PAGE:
December 29, 2010

Ten "Ancestor Approved" Discoveries

I was thrilled earlier this month when Linda McCauley, who writes Documenting the Details, gave me the “Ancestor Approved Award.” The award was created by Leslie Ann of Ancestors Live Here in March 2010, and has been passed along to many genealogical bloggers. I am honored to be in such wonderful company. Thank you, Linda, for the unexpected but much-appreciated recognition!

Recipients are asked to make a list of ten things they have learned about their ancestors that have humbled, surprised, or enlightened them. Then they are to pass on the award to ten other bloggers who are doing their ancestors proud. Because I had to replace my computer’s hard drive and was busy preparing for the holidays, it took me a little while to compile my list. It’s been a good wrap-up exercise for the end of the year, though. Here are my ten:

1.    I was surprised to find my ancestors Samuel and Matilda Wright living in the area served by the Dublin, Ohio post office in 1870. This is the community where I now live. It’s nice to know I have roots here that go back deep into the city’s 200-year history.

2.    I was humbled by the hardships suffered by two of my Civil War ancestors, Newel King and John Steele. Newel contracted measles in camp, and endured seizures and ill health the rest of his life. John fell sick on a march, which left him permanently weakened and unable to work. They were just ordinary soldiers, but their stories make the sacrifices of that generation real to me.

3.    I was humbled, too, by the fortitude of the women of the Civil War generation. Mary Steele applied for a widow’s pension as soon as she was eligible, but it took over a decade of continuously submitting affidavits and forms before her application was approved. In the meantime, she was destitute. Somehow she managed to raise her kids and survive.

4.    It was enlightening to discover what my 7th great-grandfather, Johan Adam Rausch, likely experienced when he immigrated to the colony of Pennsylvania in 1736. It was a long, hard journey from the German Rhineland to Philadelphia, with an uncertain future upon arrival. There are so many questions I would love to ask him!

5.    It was enlightening to learn about the Revolutionary War service of my 6th great-grandfather, Jacob Roush, who served in a Virginia militia from Dunmore (now Shenandoah) County. He also fought in the Battle of Point Pleasant in Lord Dunmore’s War (October 1774)—a fascinating story of miscommunication and bravery.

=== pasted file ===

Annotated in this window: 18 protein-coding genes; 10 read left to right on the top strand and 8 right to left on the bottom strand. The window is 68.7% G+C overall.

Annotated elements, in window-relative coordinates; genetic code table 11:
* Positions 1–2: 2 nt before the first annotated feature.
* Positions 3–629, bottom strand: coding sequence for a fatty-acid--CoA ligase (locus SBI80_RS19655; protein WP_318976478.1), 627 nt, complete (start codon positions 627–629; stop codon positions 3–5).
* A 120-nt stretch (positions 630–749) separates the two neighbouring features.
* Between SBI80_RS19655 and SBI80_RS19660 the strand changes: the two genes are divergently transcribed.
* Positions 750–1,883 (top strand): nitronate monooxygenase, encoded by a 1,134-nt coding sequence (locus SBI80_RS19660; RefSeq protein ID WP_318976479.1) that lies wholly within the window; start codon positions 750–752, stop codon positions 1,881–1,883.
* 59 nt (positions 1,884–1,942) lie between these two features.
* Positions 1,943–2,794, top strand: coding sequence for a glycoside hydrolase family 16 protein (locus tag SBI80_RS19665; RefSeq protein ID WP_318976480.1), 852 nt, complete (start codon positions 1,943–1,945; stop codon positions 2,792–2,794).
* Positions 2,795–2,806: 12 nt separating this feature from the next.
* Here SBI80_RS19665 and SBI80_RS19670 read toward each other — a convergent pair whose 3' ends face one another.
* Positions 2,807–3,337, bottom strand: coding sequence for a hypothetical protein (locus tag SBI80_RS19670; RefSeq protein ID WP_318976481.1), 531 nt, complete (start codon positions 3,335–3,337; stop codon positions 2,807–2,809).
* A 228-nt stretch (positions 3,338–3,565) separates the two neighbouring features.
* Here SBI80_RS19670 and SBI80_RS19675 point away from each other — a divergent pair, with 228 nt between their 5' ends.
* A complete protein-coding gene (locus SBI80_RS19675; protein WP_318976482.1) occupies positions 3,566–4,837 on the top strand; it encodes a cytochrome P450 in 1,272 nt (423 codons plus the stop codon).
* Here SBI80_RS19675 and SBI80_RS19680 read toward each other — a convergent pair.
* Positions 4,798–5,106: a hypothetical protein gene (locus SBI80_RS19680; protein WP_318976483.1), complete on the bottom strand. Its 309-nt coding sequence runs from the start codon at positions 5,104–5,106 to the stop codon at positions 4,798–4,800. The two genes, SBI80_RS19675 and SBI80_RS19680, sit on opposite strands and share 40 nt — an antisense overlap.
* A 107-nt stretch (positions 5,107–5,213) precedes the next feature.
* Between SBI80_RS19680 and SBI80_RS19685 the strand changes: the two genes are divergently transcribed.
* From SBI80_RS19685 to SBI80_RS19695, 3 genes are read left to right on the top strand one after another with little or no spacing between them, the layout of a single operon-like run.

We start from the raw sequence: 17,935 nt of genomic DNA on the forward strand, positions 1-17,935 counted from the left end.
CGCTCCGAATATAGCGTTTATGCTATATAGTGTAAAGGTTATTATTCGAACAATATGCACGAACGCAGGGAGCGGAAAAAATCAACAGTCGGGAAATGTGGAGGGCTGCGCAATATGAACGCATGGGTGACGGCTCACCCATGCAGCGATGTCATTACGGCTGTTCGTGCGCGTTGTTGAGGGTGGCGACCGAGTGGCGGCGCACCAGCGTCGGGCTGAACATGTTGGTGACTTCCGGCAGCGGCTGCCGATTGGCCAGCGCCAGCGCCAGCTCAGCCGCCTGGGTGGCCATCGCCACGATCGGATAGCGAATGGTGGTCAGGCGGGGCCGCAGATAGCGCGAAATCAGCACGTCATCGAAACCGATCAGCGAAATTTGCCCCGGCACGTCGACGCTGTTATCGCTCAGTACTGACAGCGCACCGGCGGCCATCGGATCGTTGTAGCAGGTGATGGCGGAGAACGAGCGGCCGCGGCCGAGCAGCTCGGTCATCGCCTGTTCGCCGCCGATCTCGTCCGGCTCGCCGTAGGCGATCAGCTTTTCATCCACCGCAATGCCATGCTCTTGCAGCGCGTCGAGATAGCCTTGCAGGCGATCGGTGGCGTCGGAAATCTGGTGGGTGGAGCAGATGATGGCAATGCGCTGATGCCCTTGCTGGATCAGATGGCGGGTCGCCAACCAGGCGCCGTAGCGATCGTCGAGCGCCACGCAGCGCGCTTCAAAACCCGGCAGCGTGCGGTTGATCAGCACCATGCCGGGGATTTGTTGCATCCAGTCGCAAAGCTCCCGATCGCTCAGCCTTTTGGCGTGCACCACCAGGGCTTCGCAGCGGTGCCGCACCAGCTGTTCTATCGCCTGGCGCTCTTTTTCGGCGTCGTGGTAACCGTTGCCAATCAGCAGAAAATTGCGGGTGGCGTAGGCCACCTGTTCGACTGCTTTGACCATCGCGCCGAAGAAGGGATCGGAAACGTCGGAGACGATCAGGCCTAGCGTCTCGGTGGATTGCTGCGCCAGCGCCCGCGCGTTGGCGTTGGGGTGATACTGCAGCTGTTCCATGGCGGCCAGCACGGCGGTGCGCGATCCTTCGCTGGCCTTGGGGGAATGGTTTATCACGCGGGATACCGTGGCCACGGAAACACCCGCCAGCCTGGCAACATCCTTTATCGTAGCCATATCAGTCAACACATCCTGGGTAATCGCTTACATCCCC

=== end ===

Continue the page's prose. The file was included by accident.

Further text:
6.    I was excited to find Jacob Roush then bought land in Gallia County, Ohio, along the Ohio River, in April 1803—just a month after Ohio became a state. His descendents remained in Gallia County for nearly a century. Maybe that’s why I feel a special affinity for southeastern Ohio. I have a long kinship there. Two of my children have carried the connection forward as students at Ohio University in Athens.

7.    I was thrilled to discover the original baptismal Fraktur of two of my great-grandparents, John Llewellyn Eberhard and Mary Madina Comfort, in my aunt’s possession. These beautifully illustrated parchments, characteristic of the “Pennsylvania Dutch,” document their births in Lehigh County and are priceless family heirlooms.

8.    My husband’s ancestors are just as interesting and inspiring as my own. It’s been tremendously satisfying to trace six generations of his family in Portage County, Ohio, and to locate the graves of his 3rd great-grandfather, Fitch Bishop, and 4th great-grandfather, Eli Barnum—both previously unknown. Sharing what I’ve found with my father-in-law has been one of my highlights  as a family historian.

9.    I am deeply indebted to the ancestors who took up the role of family historian long before me. Christine Steele, Harold Crites, and Harriet Boynton Whiting left written chronologies and summaries that have proven invaluable. Even though they are gone, I feel a sense of partnership with them, almost as if we are collaborating through some transcendence of time.

10. It’s amazing to realize how far back I can go with people I actually knew. I remember my paternal great-grandmother, Irene (Clark) Ballenger, who was born in 1887. My memories of my maternal great-grandmother, Mabel (Seely) Herrel, born in 1891, are even clearer. Of course I knew these women late in their lives, and only from a child’s perspective. But still, that’s a long reach, and it makes me realize I need to write those memories down. Now.  

If choosing ten things about my ancestors was hard, choosing just ten bloggers out of the dozens that I read was even harder! There are so many talented and interesting writers in the genealogical blogosphere. And you are all doing your ancestors proud! I tried to identify bloggers who may not have received the Ancestor Approved Award before, though there's probably some overlap:

1.    Malissa at Family Epic
2.    Rita at Tattered Past
3.    Teresa at Teresa’s Tangled Roots
4.    Kelly at Sunny Ancestry
5.    Elizabeth at Genealogy Geek
6.    Cheryl at Have You Seen My Roots?
7.  Caroline at Family Stories
8.  Diana at Random Relatives
9.  Travis at TJL Genes


  1. Thanks, Shelley! My wheels are turning already...

  2. Thank you so much Shelley, I appreciate you including my blog in your award list!

  3. Thank You Shelley. I just don't follow many genealogy sites so I don't have ten to pass it on to. I really appreciate the award though.

  4. Thanks Shelley, for the mention. I appreciate your kind words - sorry for taking so long to respond - I had the flu for 3 weeks - a kind gift from my grandsons over the holidays!


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